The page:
At the catchment scale, spatial and temporal organisation emerges from a large number of physical and biological processes operating at lower levels. The long-standing method of understanding and modelling these lower level processes, from which it is claimed higher level organisation can be simulated, has thus far not produced the anticipated results. Many landscape modellers remain stuck at lower levels, and the catchment scale models required for management and scientific understanding are either not available or are too complex for meaningful use. Emphasis should now be given to either directly modelling the high level, or emergent, properties of catchments, or producing models that can reproduce these high level properties. Sediment budgets are used to explore these ideas.

    Introduction

    A commonplace assumption in the modern world of hydrological and sediment transport modelling is that processes understood at point scale can be scaled to basin areas of tens to hundreds of thousands of square kilometres. Large and expensive modelling efforts in many countries are based on this assumption, following a tradition that comes largely from classical physics. Once constructed, such models are seen as useful tools for understanding particular catchments and for predicting the impact of land use and climate change on erosion and sediment transport.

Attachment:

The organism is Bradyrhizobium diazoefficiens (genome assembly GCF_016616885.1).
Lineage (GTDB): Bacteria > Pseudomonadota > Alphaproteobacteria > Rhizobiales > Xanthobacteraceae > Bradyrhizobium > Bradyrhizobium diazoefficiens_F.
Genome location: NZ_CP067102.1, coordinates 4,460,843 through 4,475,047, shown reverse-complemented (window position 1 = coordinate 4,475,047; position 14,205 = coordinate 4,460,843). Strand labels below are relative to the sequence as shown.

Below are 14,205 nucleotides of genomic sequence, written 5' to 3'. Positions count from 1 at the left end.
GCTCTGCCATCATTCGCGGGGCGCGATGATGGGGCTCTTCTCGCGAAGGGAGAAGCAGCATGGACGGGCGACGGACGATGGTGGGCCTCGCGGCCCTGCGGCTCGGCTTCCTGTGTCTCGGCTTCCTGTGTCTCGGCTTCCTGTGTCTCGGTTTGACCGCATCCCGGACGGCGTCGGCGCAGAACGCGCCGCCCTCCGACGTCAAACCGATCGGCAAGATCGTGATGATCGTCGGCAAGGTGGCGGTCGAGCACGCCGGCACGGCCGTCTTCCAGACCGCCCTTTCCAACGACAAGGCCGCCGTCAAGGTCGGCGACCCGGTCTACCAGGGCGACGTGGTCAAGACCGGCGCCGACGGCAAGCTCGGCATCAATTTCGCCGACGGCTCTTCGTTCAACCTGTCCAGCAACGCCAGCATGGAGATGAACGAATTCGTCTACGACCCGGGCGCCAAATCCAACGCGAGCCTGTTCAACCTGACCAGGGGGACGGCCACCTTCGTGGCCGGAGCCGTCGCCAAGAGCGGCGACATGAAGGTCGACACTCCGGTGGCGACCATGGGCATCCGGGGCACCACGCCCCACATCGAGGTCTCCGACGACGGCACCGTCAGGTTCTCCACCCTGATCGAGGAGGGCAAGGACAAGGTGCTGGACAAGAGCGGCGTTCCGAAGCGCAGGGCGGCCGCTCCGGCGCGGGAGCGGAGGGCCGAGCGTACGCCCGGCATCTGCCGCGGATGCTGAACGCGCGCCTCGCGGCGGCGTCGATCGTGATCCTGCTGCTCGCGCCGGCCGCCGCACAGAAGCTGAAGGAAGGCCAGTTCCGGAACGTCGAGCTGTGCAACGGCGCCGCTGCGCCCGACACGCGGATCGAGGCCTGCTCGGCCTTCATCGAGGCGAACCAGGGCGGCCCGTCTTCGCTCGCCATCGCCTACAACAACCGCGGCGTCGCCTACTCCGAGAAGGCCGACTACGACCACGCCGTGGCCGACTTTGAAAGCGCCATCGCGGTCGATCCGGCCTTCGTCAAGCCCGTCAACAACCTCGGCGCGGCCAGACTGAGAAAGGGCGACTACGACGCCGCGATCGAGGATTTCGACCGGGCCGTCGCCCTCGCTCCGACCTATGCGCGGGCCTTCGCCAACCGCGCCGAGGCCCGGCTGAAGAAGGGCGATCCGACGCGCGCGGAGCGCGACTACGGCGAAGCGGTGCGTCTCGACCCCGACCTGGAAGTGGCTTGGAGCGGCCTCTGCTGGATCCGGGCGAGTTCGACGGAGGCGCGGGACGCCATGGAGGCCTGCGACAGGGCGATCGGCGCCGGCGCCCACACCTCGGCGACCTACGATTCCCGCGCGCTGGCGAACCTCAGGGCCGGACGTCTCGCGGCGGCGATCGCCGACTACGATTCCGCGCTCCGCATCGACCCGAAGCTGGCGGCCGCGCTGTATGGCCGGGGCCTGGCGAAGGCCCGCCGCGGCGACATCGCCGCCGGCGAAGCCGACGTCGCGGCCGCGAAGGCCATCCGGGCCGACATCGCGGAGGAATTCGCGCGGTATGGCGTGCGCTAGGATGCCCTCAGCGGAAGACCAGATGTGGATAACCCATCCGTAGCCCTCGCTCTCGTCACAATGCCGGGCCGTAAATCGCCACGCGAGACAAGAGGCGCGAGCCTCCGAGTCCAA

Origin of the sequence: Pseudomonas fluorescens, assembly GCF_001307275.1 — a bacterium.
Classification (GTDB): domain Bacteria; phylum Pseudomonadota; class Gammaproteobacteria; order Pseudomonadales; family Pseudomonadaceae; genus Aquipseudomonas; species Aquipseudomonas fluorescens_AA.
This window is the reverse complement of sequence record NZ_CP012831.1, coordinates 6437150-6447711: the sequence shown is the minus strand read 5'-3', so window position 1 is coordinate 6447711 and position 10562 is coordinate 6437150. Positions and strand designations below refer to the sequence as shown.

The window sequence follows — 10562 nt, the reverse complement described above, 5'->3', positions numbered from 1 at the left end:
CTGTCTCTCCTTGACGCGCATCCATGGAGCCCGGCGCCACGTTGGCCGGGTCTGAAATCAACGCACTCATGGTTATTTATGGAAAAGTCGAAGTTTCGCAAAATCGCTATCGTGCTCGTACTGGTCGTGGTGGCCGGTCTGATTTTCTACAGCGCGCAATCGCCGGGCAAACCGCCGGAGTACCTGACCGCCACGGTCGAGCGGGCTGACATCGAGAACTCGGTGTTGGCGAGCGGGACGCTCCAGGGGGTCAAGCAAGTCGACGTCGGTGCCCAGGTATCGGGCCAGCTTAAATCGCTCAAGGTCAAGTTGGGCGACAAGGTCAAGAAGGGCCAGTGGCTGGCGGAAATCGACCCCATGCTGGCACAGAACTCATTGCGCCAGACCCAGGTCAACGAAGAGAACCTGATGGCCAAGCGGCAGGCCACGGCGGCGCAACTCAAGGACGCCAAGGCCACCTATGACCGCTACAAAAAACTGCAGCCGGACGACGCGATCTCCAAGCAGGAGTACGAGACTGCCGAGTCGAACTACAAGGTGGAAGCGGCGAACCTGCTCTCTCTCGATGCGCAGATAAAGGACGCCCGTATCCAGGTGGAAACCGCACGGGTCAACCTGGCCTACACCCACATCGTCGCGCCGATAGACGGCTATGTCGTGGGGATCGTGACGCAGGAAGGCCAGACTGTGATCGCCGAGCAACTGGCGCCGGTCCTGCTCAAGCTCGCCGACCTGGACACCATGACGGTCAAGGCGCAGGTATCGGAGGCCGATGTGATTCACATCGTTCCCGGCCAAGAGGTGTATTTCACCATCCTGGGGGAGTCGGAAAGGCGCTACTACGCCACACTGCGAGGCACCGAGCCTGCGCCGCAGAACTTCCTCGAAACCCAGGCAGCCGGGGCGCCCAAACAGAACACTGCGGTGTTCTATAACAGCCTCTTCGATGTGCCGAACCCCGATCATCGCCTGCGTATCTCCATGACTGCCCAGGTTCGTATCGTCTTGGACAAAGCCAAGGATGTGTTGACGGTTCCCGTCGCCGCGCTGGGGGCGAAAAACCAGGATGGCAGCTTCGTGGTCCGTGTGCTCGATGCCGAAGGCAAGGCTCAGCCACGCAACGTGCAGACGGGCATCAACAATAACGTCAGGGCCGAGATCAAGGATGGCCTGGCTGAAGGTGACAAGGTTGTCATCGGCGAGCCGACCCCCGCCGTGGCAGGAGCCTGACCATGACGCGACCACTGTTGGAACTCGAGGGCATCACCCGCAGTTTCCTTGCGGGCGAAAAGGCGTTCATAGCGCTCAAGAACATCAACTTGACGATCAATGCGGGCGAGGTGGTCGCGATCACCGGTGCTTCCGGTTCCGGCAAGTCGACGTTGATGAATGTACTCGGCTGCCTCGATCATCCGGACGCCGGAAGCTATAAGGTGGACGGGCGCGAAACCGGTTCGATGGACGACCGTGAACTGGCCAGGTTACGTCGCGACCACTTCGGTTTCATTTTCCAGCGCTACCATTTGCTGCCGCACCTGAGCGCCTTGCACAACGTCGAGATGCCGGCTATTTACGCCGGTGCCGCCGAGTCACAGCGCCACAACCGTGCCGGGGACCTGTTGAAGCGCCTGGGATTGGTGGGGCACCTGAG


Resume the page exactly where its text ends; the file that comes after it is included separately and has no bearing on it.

There are two reasons for questioning the assumption that bottom-up process-based modelling is the best and only way to produce useful models:

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    1. A practical objection – models of the natural variability of rainfall infiltration, run off, erodibility, cover, channel characteristics, and sediment storage demand enormous data inputs. Such data are rarely if ever available for areas much larger than a few tens of square kilometres, and the cost of data collection is prohibitive in most countries. Highly parameterised models of the kind needed to exploit such data are essentially untestable, and while the accurate simulation of measured runoff and/or sediment yield may be obtained, it is not possible to know if it is because of correct model configuration or because of the tuning that is almost always needed to successfully simulate outputs.

    2. A philosophical objection – catchments are complex systems in which the dynamics are likely to be best understood by examining across - system organisation rather than concentrating on the parts from which a whole system view is constructed. The interaction of components produces results that generally cannot be simulated from the components; that is, the whole is emergent from a wide range of processes and interactions that are neither predictable from, deducible from, nor reducible to the parts alone (Anderson, 1992).

    In what follows, the top-down approach is adopted, whereby emergent properties of catchment are identified as a starting point for modelling, rather than the traditional approach of continuum mechanics in which processes are modelled and combined, usually in a spatial setting, using GIS, to reproduce an emergent property such as runoff or sediment yield.

    Support for the top-down approach